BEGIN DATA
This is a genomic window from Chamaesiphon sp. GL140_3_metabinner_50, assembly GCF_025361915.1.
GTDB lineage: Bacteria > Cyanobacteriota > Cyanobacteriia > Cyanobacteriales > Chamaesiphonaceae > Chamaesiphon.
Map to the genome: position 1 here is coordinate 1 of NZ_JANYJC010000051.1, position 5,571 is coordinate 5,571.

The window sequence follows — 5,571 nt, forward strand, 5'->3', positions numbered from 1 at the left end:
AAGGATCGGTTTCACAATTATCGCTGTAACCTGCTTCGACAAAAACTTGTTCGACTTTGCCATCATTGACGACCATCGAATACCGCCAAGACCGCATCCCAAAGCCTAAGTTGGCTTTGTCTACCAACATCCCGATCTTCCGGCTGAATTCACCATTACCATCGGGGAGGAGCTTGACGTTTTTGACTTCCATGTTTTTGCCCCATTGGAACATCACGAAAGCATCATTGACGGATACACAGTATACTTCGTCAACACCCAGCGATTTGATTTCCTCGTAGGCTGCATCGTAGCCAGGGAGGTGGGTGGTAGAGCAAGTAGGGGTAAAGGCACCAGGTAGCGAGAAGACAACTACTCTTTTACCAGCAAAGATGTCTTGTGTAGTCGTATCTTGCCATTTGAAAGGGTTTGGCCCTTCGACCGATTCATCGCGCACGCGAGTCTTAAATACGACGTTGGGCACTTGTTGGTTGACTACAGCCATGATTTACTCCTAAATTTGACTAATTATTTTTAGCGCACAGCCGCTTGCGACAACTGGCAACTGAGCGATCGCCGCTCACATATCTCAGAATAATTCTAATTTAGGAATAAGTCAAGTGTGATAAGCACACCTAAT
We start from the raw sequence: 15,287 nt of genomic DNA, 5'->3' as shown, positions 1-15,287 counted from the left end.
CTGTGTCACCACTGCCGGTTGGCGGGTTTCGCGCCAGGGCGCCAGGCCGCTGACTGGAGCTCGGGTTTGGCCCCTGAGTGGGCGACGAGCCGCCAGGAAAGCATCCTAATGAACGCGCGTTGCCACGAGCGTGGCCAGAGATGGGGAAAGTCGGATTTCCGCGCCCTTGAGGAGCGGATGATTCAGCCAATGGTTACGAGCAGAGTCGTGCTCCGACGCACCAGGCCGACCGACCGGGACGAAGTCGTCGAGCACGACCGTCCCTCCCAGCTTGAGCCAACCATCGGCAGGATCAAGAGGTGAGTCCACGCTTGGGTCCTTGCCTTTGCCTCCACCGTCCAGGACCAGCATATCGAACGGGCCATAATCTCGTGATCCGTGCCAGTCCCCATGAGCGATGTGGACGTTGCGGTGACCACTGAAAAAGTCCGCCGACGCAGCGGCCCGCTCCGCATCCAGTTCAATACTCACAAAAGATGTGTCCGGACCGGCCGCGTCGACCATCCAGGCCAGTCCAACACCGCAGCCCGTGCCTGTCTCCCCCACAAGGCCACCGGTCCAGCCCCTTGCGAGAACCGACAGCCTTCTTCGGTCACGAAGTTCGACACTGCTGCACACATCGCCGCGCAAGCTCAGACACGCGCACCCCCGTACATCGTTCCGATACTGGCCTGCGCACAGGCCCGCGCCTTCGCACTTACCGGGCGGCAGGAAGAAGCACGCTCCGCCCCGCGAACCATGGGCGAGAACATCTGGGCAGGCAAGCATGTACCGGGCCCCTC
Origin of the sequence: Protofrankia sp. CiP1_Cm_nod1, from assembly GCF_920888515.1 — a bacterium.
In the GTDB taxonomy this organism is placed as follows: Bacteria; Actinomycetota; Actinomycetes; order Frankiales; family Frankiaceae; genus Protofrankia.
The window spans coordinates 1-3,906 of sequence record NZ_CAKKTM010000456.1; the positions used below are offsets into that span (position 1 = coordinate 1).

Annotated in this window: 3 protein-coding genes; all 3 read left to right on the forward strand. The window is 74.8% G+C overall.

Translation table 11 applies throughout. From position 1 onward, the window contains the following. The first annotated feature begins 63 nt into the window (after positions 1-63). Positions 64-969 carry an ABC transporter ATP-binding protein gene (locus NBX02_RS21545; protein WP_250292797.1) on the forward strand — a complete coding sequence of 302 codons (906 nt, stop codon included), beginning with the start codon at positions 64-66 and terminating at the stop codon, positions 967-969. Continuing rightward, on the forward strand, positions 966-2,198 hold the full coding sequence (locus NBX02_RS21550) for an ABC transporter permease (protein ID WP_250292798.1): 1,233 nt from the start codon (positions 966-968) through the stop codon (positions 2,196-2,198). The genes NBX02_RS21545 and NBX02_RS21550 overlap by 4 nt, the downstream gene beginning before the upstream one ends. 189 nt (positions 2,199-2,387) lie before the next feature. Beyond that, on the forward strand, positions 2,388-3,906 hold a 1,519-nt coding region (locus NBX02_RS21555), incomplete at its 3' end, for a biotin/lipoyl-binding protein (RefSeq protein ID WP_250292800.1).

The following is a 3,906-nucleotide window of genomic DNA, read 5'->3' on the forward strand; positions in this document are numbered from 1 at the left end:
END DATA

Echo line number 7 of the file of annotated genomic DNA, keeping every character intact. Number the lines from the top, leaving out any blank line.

CTGTGTCACCACTGCCGGTTGGCGGGTTTCGCGCCAGGGCGCCAGGCCGCTGACTGGAGCTCGGGTTTGGCCCCTGAGTGGGCGACGAGCCGCCAGGAAAGCATCCTAATGAACGCGCGTTGCCACGAGCGTGGCCAGAGATGGGGAAAGTCGGATTTCCGCGCCCTTGAGGAGCGGATGATTCAGCCAATGGTTACGAGCAGAGTCGTGCTCCGACGCACCAGGCCGACCGACCGGGACGAAGTCGTCGAGCACGACCGTCCCTCCCAGCTTGAGCCAACCATCGGCAGGATCAAGAGGTGAGTCCACGCTTGGGTCCTTGCCTTTGCCTCCACCGTCCAGGACCAGCATATCGAACGGGCCATAATCTCGTGATCCGTGCCAGTCCCCATGAGCGATGTGGACGTTGCGGTGACCACTGAAAAAGTCCGCCGACGCAGCGGCCCGCTCCGCATCCAGTTCAATACTCACAAAAGATGTGTCCGGACCGGCCGCGTCGACCATCCAGGCCAGTCCAACACCGCAGCCCGTGCCTGTCTCCCCCACAAGGCCACCGGTCCAGCCCCTTGCGAGAACCGACAGCCTTCTTCGGTCACGAAGTTCGACACTGCTGCACACATCGCCGCGCAAGCTCAGACACGCGCACCCCCGTACATCGTTCCGATACTGGCCTGCGCACAGGCCCGCGCCTTCGCACTTACCGGGCGGCAGGAAGAAGCACGCTCCGCCCCGCGAACCATGGGCGAGAACATCTGGGCAGGCAAGCATGTACCGGGCCCCTC